This past spring break, a couple of friends and I decided to spend a week where the weather is warm and the streets are buzzing, a place called South Beach Miami.

As someone who has always battled with her weight, my preparation for my vacation became extensive. I was in the gym everyday for hours trying to create a body to compete with the beauty queens, video models, and the other perfect beings I envisioned would be laid out on the sand. After weeks of workouts and dieting, I felt great. I was genuinely proud of my transformation. Yet, I still wasn’t sure if I was beach ready.

When I touched down in Miami, I was enthralled. I was ready for the wild and reckless adventures that would define my Spring Break.

First destination, the beach!

My excitement quickly turned into uncertainty. Was the world ready for my “beach body”? With immense hesitation, I reached for the only one-piece bathing suit I packed, and quickly covered myself with my sheer floral print sarong. It was then that I felt ready and confident to reveal myself to other spring-breakers.

As I walked along the beach, my visions became reality. The women were perfect. There were skinny girls, models, and beautiful women in their bikinis. Thank God I brought my cover-up! As I continued to walk further along the beach, the images changed. There were big girls in bathing suits.

I must admit, at first I was shocked. Many of these women walked around as if they owned the world in their two-piece bathing suits, unafraid to let it all hang out. Bumps, lumps, and curves were exposed. Wow, they have no shame. Initially, I was mortified for the women. How could they come out of the house like that? Suddenly, as I continued to watch them, my embarrassment turned into admiration. Wow, these women sure are confident. They smiled and laughed, played in the water, walked across the sand, flirted with the guys. They were everywhere. Here I stood in my long robe, and there they lived, happy, free and confident.

My thoughts began to wonder as I continued to watch the women on the beach. That’s when I noticed some of the stares and glares they were receiving from people passing by. The pride I found in their confidence slowly turned back into embarrassment. While some of the women tastefully showed off their curves, some were not so refined. People noticed their cellulite, stretch marks and body rolls, all of which I kept hidden under my one-piece and sarong. Then I began to think, are these women confident or do they have no shame?

As I walked the beach, I began to feel better about my one-piece bathing suit and cover-up. Everything was in place, no lumps, bumps, or humps to be weary of. I felt classy, sexy, and looked amazing. I had nothing to be ashamed of. While I wasn’t skinny like the South Beach models, I felt as if I was highlighting my best assets and taking the focus off of the areas that I believed needed improvement, Some of the other big girls highlighted it all. They walked the beach in their two-piece bikinis, exposing the world to their many imperfections. Their actions made me question.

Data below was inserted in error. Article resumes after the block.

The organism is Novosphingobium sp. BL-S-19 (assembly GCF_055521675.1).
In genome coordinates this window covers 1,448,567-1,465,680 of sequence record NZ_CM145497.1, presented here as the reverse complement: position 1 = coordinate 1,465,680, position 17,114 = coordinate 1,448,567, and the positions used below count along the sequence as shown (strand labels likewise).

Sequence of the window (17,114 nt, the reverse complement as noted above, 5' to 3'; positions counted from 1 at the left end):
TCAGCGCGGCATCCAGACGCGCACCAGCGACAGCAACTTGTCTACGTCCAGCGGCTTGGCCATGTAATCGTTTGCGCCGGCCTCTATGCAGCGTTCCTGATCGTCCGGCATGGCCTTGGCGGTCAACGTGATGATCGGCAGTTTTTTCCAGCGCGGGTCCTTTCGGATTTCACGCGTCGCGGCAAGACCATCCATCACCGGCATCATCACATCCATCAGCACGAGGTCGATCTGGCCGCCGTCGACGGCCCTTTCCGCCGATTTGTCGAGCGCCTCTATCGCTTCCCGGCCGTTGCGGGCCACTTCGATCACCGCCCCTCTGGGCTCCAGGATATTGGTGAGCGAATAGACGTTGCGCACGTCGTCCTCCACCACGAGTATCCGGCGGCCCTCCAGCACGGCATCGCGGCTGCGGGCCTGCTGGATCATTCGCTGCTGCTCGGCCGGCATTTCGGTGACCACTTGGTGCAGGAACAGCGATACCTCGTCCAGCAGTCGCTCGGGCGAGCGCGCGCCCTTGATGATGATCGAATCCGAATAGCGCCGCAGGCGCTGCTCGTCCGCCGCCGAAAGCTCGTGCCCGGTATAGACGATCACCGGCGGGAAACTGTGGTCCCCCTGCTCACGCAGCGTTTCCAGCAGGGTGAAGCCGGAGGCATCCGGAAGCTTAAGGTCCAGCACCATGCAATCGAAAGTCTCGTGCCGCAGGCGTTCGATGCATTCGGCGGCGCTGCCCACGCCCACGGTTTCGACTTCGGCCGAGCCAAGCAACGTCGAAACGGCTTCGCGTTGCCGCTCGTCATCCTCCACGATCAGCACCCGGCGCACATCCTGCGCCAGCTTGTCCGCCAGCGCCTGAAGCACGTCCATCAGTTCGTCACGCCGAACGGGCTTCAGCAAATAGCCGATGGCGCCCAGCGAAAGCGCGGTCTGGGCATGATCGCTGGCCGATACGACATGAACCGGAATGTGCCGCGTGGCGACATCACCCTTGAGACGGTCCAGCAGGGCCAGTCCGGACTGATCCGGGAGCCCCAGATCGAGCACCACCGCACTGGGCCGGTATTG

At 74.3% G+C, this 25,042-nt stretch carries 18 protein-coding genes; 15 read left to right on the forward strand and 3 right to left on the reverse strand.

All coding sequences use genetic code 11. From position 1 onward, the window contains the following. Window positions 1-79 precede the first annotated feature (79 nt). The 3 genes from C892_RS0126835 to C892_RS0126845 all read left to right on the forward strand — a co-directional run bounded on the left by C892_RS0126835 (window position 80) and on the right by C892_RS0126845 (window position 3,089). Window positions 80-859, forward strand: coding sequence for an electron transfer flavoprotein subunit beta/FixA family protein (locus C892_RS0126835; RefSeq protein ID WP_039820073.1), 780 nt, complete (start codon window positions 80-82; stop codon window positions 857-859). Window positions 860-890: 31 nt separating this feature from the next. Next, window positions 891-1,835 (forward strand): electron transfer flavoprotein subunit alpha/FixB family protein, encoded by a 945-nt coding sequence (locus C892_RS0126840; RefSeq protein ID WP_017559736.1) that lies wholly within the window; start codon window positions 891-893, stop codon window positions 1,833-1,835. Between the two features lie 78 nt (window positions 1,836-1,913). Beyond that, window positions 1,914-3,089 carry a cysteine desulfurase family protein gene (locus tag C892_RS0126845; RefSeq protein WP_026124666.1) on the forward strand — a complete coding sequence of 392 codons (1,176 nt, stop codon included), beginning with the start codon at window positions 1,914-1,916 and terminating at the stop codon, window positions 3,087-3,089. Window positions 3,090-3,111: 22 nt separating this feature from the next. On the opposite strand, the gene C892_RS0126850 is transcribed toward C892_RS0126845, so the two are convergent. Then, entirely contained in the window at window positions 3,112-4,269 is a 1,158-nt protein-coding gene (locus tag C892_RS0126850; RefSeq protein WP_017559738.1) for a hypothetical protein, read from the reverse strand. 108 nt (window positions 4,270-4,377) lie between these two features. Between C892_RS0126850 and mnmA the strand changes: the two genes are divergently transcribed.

Are these women really confident or is it something else? Is their confidence really a lack of shame in their current size? Better yet, is it ok to be ashamed of certain attributes, or should we be proud of it all? Let me know what you think!

- Chelsey Wilkins

  • Victor

    Interesting article. I suppose the writer’s ego hindered her enjoyment at the beach reflecting on what other people thought of her (as if you can hear them) than the love she has for herself. Unlike the other women, whose nonchalant, jovial fun day at the beach proves that love comes from within. There will always be critics at large and they will find something wrong regardless of how you look. I see many overweight people through out my day and I don’t look in disgust as shameful people would do. They are the ones that are wrong by making you feel uncomfortable. So, if an insecure person is uncomfortable with themselves, one has to question, why? Is it for the fools that make you feel that way or yourself. And, guess what! You are your own worst critic!

    Thanks,
    Victor

  • jen

    Just look in the mirror please before assuming you look ok in public.

  • http://thisisblackwomen.tumblr.com TiaraQ

    I am going to wear my first bikini this summer and I am the largest of my friends. The only thing I am dreading is when I have to bend down and my belly hangs . Usually my only piece would cover that but I will wear it this summer. and try not to bend down lol.
    I think that these women are aiming for confidence but the small looks of shame in their eyes are brought on by the scrutinizing eyes of others

  • ngb41179

    Life is too short to be concerned about what other people think. I am a plus-sized woman and I go to the beach, wear a bathing suit, frolic with my husband, and have a good time. I wear suits that both fit and flatter me. If people don’t like what they see, they can move to another part of the beach or go home. I really don’t have time to make other people feel comfortable. If anything, they are projecting their insecurities on me and I can’t be bothered.

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